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1/15/2014
12:05 PM
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Windows 9: What We Know

With Windows 8.1 floundering, Windows 9 rumors have picked up steam. What can you expect from the next version of Windows?

4. The Windows 9 reports reflect questions about Microsoft's leadership
As Thurrott notes, the ongoing evolution of Windows reflects changing leadership within Microsoft. Windows chief Steve Sinofsky abruptly left the company shortly before Windows 8 was released. Many of his perceived allies have since left Microsoft or been reassigned to new divisions, leading some commentators to speculate that Sinofsky, who said he left for personal reasons, was forced out. Windows 8.1's changes, meanwhile, were implemented by Julie Larson-Green and Tami Reller, who shared Sinofsky's duties after he left.

Larson-Green now oversees Microsoft's device efforts, while Reller has moved on to lead the company's marketing. Terry Myerson, who previously ran Windows Phone, currently heads Microsoft's OS efforts. Those efforts are thought to include an update to Windows 8.1 and the release of Windows Phone 8.1 before development on Windows 9 begins in earnest.

Myerson has allegedly investigated eliminating licensing fees for at least some mobile versions of Windows, which could represent a dramatic change in Microsoft's strategy. That said, reports also indicated that last spring, before Myerson had assumed command, Microsoft cut deals with OEMs to encourage the production of low-cost Windows 8.1 mini-tablets -- a contention supported by new, affordable devices that come pre-loaded with Office, such as Dell's Venue 8 Pro.

While it's impossible to say whether Windows is evolving iteratively or being reimagined as new leaders gain influence, Microsoft's OS roadmap could play a role in its ongoing CEO search. Reports indicate some candidates for Steve Ballmer's job have been uneasy about their abilities to change the company's strategy if given the role.

Michael Endler joined InformationWeek as an associate editor in 2012. He graduated from Stanford in 2005 and previously worked in talent representation, as a freelance copywriter and photojournalist, and as a teacher.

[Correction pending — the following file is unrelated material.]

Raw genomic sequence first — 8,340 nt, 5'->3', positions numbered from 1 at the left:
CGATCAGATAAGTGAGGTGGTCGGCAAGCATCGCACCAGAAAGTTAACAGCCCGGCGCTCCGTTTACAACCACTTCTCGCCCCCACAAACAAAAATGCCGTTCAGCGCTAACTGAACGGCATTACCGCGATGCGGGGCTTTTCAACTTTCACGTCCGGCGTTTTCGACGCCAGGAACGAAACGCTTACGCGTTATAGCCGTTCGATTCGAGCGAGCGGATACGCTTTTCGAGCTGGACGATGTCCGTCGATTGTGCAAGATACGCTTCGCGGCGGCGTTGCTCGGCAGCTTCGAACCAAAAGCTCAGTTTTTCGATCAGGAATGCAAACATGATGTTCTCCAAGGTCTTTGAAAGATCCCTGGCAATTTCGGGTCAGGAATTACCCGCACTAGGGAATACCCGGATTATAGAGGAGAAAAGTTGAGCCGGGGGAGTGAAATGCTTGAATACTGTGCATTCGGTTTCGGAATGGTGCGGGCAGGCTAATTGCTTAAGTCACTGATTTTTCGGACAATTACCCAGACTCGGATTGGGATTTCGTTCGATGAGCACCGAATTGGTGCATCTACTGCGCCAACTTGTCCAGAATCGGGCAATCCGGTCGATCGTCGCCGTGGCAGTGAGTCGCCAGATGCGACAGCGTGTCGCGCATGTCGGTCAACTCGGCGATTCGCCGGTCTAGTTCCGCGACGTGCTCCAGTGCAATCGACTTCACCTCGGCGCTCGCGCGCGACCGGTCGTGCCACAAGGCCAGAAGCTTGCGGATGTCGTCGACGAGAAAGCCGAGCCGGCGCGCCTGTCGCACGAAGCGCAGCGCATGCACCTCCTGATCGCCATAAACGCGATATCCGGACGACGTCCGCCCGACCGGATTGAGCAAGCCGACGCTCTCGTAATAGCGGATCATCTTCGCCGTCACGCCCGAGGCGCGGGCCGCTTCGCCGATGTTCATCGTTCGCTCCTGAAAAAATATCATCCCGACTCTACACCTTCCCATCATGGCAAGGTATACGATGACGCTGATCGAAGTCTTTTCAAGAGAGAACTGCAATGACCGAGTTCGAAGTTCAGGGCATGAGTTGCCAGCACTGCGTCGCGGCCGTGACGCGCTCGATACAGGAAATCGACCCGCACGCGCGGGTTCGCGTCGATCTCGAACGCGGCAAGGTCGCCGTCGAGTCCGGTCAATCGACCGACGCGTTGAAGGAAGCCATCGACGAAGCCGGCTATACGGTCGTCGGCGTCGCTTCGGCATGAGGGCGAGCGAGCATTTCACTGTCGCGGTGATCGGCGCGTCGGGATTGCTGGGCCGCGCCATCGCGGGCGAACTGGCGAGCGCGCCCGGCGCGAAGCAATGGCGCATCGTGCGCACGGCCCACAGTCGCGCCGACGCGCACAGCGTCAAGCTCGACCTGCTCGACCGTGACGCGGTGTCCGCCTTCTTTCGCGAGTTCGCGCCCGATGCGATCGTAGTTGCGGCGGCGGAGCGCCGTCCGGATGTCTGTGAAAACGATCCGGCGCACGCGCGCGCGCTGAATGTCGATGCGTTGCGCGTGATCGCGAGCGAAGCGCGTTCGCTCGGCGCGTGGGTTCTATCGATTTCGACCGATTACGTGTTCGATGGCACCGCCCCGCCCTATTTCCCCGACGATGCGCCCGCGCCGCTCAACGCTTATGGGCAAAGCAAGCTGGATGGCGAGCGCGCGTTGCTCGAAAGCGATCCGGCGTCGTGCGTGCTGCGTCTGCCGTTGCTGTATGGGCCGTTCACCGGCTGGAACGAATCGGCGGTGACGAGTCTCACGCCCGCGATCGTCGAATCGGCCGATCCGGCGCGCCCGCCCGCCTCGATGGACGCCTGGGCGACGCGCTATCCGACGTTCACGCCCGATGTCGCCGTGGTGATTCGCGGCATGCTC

Incidents of mobile malware are way up, researchers say, and 78% of respondents worry about lost or stolen devices. But though many teams are taking mobile security more seriously, 42% still skip scanning completely, and just 39% have MDM systems in place. Find out more in the State Of Mobile Security report (free registration required).

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Matt Healy
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Matt Healy,
User Rank: Apprentice
3/9/2014 | 8:31:16 AM
Like New Coke and Coke Classic
So in 2015 Microsoft may bring back features they introduced in 1995!
wht
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wht,
User Rank: Strategist
1/28/2014 | 7:05:19 PM
Re: On purpose?
That's a bad thought.  I happen to like Win 8.1, waiting for 9 to be even better.
wht
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wht,
User Rank: Strategist
1/28/2014 | 7:01:10 PM
Re: The fun REALLY starts in April
If Win 9 is free or just a few $$ I would upgrade, and not wait.  Will likely cost more later on.
CesarQ425
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CesarQ425,
User Rank: Apprentice
1/26/2014 | 3:45:13 PM
windows upgrades
i dont understand users , personally i am a windows 8.1 user and im absolutely love it. I dont need the start button and im tired of using floating icons. Dont you get tired of using the same appearance for me metro interface was not bad at all. I personally think some people are just afraid of new things. We got to change this attitude or and embrace new innovatoons and stick to old ones. Moving forwards creates new things .
concrete
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concrete,
User Rank: Apprentice
1/23/2014 | 5:41:24 AM
Re: The fun REALLY starts in April
Fingers crossed they'll add in some of Jays great fixes for Windows 8. Not sure im happy with 'apps' being usable in floating panels tho... it seems like too much of a compromise. There should be a clear split between finger friendly apps and mouse users... something thats fixed on installation and gives either use the best possible experience IMHO.